ANA Files Brief With U.S. Supreme Court in Important Case Involving Mandated Governmental Disclosures

WASHINGTON (Oct. 31, 2019) – The ANA (Association of National Advertisers) has filed a “friend of the court” amicus brief with the U.S. Supreme Court in a key case being appealed from the U.S. Court of Appeals for the Ninth Circuit dealing with government mandated advertising disclosures.

The Circuit Court applied a less stringent standard of First Amendment review to uphold a Berkeley, California ordinance requiring retailers to post a message from the City about radio frequency emission “risks” from cell phones despite FCC findings to the contrary. If it is not overturned by the Supreme Court, the Circuit Court’s decision in CTIA – The Wireless Association v. the City of Berkeley et al. would open the door to advertisers and marketers being forced to convey any such “disclosures” a particular government sees fit, whether state, local, or federal.

Dan Jaffe, ANA Group Executive Vice President, Government Relations, stated: “The Ninth Circuit’s decision means that any of the 30,000-plus governmental bodies in the United States, at any time, could decide that a legal product needs to carry with it a government’s preferred message with little regard to whether that message is warranted or not. This will blow a major hole in First Amendment protections for advertising and only serve to create mass confusion in the marketplace for both business and consumers. This misguided ruling needs to be overturned.”

Our brief argues that the Circuit Court ignored prior Supreme Court precedent and long-standing principles that have governed the level of protection given to commercial speech over the last 40 years. The Supreme Court, in its landmark 1985 Zauderer decision, established that disclosures meant to clear up misleading or deceptive commercial messages must be “purely factual and uncontroversial.” Our brief points out that the Circuit Court seriously misapplied the Zauderer standard by applying it in a case where there was no suggestion commercial speech was misleading. Additionally, the court incorrectly found Berkeley’s required disclosure was factual and uncontroversial, when there clearly is controversy over the danger posed by radio frequency emissions from cell phones. As other lower courts have struggled to apply the Zauderer test, further guidance is clearly needed from the Supreme Court.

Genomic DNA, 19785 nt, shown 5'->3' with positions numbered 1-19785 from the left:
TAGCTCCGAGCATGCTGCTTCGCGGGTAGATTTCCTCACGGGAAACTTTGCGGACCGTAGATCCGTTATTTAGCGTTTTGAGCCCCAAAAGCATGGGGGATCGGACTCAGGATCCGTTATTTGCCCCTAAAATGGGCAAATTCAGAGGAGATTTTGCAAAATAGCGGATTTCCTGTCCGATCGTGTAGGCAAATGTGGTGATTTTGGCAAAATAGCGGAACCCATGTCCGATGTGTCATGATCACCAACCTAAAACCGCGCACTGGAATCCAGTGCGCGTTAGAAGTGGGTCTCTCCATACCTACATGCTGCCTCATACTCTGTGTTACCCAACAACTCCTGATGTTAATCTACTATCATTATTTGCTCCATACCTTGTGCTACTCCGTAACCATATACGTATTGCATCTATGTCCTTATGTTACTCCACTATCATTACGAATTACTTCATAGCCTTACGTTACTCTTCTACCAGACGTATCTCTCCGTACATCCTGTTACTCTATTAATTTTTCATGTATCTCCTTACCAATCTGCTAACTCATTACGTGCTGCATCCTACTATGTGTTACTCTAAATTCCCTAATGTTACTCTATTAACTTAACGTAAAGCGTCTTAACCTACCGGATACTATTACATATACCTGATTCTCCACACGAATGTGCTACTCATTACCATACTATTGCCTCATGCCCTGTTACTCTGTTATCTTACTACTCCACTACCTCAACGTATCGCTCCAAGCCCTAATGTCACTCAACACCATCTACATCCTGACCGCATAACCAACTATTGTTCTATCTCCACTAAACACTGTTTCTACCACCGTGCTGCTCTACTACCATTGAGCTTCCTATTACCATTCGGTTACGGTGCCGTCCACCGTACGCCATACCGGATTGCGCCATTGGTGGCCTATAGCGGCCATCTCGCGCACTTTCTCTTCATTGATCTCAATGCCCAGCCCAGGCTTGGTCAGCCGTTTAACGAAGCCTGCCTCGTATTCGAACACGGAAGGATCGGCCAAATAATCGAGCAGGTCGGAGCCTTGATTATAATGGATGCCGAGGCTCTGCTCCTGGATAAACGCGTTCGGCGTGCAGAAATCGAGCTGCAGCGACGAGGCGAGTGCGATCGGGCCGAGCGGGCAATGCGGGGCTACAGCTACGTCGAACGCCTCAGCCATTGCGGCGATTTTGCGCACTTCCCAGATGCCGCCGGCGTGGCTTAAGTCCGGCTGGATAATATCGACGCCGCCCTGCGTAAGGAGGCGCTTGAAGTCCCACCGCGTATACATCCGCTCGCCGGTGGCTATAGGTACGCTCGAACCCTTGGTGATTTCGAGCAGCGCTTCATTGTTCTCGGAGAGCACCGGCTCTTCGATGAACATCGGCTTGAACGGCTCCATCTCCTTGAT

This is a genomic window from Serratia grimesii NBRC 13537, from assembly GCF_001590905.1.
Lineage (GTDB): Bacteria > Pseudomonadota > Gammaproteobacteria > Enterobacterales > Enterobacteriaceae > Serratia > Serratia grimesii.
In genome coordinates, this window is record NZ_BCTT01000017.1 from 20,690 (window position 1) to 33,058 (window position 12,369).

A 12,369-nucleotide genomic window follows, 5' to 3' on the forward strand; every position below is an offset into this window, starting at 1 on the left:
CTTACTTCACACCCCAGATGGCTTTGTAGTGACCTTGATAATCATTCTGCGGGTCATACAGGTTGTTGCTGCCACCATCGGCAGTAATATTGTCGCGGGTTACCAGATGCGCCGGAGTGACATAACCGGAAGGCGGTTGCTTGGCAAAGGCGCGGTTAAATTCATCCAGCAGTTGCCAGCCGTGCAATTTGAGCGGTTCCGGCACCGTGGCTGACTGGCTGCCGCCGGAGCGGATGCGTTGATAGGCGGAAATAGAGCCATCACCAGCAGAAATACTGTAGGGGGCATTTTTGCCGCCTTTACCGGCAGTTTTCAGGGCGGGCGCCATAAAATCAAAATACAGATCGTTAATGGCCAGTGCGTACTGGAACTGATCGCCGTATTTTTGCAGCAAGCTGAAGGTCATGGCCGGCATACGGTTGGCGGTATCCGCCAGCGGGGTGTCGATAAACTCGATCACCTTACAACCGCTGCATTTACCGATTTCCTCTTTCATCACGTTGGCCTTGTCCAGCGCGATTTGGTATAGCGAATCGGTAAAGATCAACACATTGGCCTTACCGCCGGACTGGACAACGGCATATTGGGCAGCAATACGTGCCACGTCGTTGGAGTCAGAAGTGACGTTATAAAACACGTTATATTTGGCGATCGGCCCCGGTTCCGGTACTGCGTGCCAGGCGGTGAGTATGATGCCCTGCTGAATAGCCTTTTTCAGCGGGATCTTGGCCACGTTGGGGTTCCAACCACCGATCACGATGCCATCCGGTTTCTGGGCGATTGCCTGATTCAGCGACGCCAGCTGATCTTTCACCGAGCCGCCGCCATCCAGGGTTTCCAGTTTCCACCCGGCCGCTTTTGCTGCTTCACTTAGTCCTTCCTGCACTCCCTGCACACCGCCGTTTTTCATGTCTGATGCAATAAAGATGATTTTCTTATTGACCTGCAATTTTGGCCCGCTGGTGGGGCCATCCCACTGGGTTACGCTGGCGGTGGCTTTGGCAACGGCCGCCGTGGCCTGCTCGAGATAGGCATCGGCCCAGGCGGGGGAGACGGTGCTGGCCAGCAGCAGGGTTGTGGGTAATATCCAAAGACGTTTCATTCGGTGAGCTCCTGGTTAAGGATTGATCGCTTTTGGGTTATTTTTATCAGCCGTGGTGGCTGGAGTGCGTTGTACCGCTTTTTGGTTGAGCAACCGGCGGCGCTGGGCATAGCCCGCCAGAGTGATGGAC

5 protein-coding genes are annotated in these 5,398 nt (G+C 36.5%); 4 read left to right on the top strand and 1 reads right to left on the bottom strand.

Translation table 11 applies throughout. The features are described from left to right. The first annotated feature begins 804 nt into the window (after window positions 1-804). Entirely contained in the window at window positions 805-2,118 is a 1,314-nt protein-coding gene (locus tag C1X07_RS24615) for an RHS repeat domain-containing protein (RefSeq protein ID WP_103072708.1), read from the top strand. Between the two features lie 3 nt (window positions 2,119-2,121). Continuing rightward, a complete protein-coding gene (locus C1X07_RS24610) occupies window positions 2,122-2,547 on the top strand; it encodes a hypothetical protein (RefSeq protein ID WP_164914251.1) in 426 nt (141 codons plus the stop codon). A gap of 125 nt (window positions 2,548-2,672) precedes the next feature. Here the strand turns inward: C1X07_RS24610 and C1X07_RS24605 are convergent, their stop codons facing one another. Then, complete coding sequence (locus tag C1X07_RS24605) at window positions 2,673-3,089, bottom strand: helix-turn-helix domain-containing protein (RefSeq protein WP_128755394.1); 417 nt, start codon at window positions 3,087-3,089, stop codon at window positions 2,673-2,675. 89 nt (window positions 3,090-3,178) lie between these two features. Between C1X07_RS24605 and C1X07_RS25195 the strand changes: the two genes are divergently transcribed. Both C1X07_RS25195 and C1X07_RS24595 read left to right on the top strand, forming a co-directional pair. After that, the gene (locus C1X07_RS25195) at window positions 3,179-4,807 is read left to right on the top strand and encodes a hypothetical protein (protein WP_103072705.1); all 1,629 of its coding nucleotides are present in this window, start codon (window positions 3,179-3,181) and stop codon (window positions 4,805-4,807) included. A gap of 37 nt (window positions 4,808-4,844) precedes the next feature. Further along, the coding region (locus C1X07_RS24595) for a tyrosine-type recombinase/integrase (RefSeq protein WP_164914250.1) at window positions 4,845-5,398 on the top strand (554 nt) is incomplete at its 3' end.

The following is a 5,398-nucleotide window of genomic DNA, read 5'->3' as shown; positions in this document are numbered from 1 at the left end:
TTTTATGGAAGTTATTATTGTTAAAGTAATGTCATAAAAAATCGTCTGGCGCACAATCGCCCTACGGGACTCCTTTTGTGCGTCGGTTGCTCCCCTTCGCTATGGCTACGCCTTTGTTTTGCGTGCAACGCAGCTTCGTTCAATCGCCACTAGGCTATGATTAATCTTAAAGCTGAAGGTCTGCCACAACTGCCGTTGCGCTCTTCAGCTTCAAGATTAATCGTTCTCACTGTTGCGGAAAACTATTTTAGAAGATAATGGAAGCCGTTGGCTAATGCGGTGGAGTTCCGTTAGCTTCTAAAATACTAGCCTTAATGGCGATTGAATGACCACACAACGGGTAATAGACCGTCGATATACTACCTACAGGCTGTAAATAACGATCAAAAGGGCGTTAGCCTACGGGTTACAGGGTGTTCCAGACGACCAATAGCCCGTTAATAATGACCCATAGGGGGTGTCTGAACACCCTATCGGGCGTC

“The Supreme Court has a unique opportunity to provide clarity to a major area of First Amendment commercial speech jurisprudence around compelled disclosures,” Jaffe continued. “We hope that the court will agree and grant the CTIA’s appeal.”

To learn more about ANA and our efforts to defend free speech, visit

The ANA (Association of National Advertisers)’s mission is to drive growth for marketing professionals, for brands and businesses, and for the industry. Growth is foundational for all participants in the ecosystem. The ANA seeks to align those interests by leveraging the 12-point ANA Masters Circle agenda, which has been endorsed and embraced by the ANA Board of Directors and the Global CMO Growth Council. The ANA’s membership consists of more than 1,600 domestic and international companies, including more than 1,000 client-side marketers and nonprofit fundraisers and 600 marketing solutions providers (data science and technology companies, ad agencies, publishers, media companies, suppliers, and vendors). Collectively, ANA member companies represent 20,000 brands, engage 50,000 industry professionals, and invest more than $400 billion in marketing and advertising annually.

Dan Jaffe
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